Share this:

Courtney Ward 80x108 The elderly are often hit the hardest during flu season, and this vulnerability means that they tend to be targeted by vaccination programs. But is the whole population missing out when younger people are left unvaccinated? New research from Courtney J. Ward looks at the effects of expanding vaccination in the Canadian province of Ontario, finding that increased coverage across the entire population means that the infection rate can fall by as much as 92 percent. She argues that in order to mount the best defense against the flu, policy makers may want to ignore conventional wisdom and expand incentives for healthy young Americans to vaccinate.

In recent flu seasons, the vaccination rate in older Americans exceeded that of healthy working age Americans two and a half times over. Even so the medical care burden for older adults still outpaced that of their younger counterparts, and millions of susceptible younger adults came down with the virus.

The disparity in vaccine take-up is perhaps unsurprising given long-standing vaccine recommendations centered on people most vulnerable to complications from the flu, e.g., older adults or those with health conditions. But new evidence suggests that this type of targeted policy misses an important piece of the puzzle. Specifically, guidelines that are based on group-specific vaccine effectiveness estimates will tell us little about the nature of an important and sizable effect: that of external vaccine benefits – the benefit passed on to others by not passing on the flu. We find that if vaccine provision is expanded across the entire population, these benefits mean that infection rates can fall by more than 90 percent.

Flu shot

Credit: Samantha Celera (Creative Commons BY ND)

The notion that vaccines offer benefits beyond the direct effect is not new, but without evidence on how these benefits manifest across different groups, policy makers are flying blind on how to proceed. For example, back in 2000, when the province of Ontario, Canada challenged conventional wisdom by expanding vaccine recommendations and coverage to the entire population, many saw the move as questioning the rules of evidence-based decision-making. Indeed, critics of the policy pointed to the accumulation of research showing higher benefits of vaccination in more vulnerable groups – the groups traditionally incentivized for the shot in countries around the world.

There is no arguing that flu infection in more vulnerable persons will tend towards more costly medical care. On the other hand, healthy people with stronger immune responses may enjoy a higher degree of protection from the same shot and may leverage that protection over a larger network of people. So while flu infections will cost more in vulnerable groups, vaccination of healthier individuals may pass on external benefits at a higher rate. Ironically, this means that the size of external benefits across the group will run counter to the size of traditional estimates of vaccine effectiveness, and it also suggests that by focusing incentives solely on the most vulnerable groups, we might find everybody loses out overall.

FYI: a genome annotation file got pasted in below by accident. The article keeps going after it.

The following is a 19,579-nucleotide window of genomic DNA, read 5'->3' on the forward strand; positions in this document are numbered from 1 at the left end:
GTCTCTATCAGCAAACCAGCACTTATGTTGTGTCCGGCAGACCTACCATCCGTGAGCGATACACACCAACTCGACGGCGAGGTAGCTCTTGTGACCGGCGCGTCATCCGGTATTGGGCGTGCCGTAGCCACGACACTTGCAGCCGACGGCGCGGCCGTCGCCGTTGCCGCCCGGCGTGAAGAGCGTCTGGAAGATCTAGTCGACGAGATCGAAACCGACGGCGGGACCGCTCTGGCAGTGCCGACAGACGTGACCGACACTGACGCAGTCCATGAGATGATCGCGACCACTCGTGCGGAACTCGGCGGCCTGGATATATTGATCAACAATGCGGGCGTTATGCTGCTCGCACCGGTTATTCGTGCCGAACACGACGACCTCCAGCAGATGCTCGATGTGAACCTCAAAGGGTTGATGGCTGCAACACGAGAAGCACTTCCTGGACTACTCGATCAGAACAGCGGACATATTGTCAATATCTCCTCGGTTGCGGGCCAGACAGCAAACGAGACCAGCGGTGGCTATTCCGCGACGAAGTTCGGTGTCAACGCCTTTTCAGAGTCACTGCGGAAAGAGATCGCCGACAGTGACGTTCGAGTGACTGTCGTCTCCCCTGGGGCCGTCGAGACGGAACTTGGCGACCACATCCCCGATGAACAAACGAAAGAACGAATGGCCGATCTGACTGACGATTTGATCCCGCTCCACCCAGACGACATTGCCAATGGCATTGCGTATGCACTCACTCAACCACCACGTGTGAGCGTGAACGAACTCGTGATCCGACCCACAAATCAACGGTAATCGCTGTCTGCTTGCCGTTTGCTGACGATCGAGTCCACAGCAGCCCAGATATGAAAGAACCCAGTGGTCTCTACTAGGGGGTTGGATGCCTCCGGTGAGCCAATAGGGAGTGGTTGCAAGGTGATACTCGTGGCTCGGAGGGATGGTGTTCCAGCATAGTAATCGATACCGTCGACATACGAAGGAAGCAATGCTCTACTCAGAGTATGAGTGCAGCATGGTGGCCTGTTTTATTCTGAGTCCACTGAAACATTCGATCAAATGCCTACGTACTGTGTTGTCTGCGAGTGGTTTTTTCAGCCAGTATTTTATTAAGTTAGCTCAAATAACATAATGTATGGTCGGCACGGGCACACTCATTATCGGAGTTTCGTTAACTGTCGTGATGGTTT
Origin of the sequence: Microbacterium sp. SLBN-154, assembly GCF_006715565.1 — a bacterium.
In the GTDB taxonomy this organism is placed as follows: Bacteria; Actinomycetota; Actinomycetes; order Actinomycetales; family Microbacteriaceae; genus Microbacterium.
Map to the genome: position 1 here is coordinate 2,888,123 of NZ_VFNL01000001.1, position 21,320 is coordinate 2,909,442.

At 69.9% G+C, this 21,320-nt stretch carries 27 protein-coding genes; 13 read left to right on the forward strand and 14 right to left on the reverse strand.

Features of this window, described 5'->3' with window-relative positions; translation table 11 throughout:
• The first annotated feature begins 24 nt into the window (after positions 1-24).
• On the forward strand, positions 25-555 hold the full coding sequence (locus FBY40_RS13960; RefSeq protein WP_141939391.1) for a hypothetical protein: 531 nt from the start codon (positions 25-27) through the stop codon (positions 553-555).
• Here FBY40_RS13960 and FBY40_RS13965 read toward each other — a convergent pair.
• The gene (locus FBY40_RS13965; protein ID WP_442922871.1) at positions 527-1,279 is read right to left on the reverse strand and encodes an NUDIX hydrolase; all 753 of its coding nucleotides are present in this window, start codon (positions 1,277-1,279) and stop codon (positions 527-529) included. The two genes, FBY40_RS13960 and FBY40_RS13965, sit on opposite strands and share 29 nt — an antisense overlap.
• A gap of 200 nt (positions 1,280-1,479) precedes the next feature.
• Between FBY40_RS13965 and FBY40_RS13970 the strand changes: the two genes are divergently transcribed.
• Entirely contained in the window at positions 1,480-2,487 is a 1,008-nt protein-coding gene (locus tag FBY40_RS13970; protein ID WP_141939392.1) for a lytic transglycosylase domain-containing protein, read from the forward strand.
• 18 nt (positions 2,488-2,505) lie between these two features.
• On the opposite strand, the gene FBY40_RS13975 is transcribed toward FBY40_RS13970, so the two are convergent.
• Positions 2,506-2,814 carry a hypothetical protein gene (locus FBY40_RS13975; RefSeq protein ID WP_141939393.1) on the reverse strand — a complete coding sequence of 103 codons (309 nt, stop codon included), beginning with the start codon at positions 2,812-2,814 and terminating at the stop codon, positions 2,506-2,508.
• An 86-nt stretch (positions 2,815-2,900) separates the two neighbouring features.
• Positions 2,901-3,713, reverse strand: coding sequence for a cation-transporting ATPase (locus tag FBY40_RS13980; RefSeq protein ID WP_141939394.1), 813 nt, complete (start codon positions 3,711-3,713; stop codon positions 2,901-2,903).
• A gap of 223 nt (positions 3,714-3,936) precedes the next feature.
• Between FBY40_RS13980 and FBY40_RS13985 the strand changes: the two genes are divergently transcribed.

Fortunately, even though the Ontario flu program went against existing evidence on vaccination targeting, it gave back by providing years of evidence on flu epidemics under a policy of universal coverage – a history that can help us understand the impact of a universal approach to vaccination policy. Naturally, the policy impact for vaccine take-up and overall health benefits is of primary interest. But even more crucially, we might be interested in whether universal coverage affects the distribution of externality benefits, whether benefits decline to exhaustion at higher vaccination rates, and whether any of these effects depend on the match of the vaccine season-to-season.

To get a sense of impact of the program on vaccine take-up, we can start by comparing the post-program change in vaccination for cities in Ontario (where the policy change occurred) versus other Canadian cities (where vaccine policies remained the same). The results given in Figure 1 show that Ontario’s cities had a comparative increase in take-up in younger age groups (age 10-65) and no difference for older adults (age 65+). Thus, we see that the program effect is centered on the age groups affected by the change in coverage: a relative increase of about 11 percentage points for the young and no change in the old. 

Figure 1 – Post-2000 Change in Vaccination Rates for Flu Seasons Spanning 1995-2005 in Canada

Ward Fig 1

Notes: The figure shows the change in vaccination in the pre period (season 1995/96 to season 1999/00) versus post period (season 2000/01 to season 2005/06). Rates are based on data from the master files of the National Population Health Survey Cycle 2 and the Canadian Community Health Survey Cycles 1.1, 2.1, 3.1.